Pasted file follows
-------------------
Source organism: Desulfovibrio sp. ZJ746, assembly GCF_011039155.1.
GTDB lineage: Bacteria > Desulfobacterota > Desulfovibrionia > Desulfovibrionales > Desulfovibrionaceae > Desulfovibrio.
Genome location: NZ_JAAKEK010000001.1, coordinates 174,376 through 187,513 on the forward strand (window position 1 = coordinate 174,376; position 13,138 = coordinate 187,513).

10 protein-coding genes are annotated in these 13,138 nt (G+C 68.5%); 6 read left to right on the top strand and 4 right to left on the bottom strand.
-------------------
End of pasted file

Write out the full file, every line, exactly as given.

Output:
Source organism: Desulfovibrio sp. ZJ746, assembly GCF_011039155.1.
GTDB lineage: Bacteria > Desulfobacterota > Desulfovibrionia > Desulfovibrionales > Desulfovibrionaceae > Desulfovibrio.
Genome location: NZ_JAAKEK010000001.1, coordinates 174,376 through 187,513 on the forward strand (window position 1 = coordinate 174,376; position 13,138 = coordinate 187,513).

10 protein-coding genes are annotated in these 13,138 nt (G+C 68.5%); 6 read left to right on the top strand and 4 right to left on the bottom strand.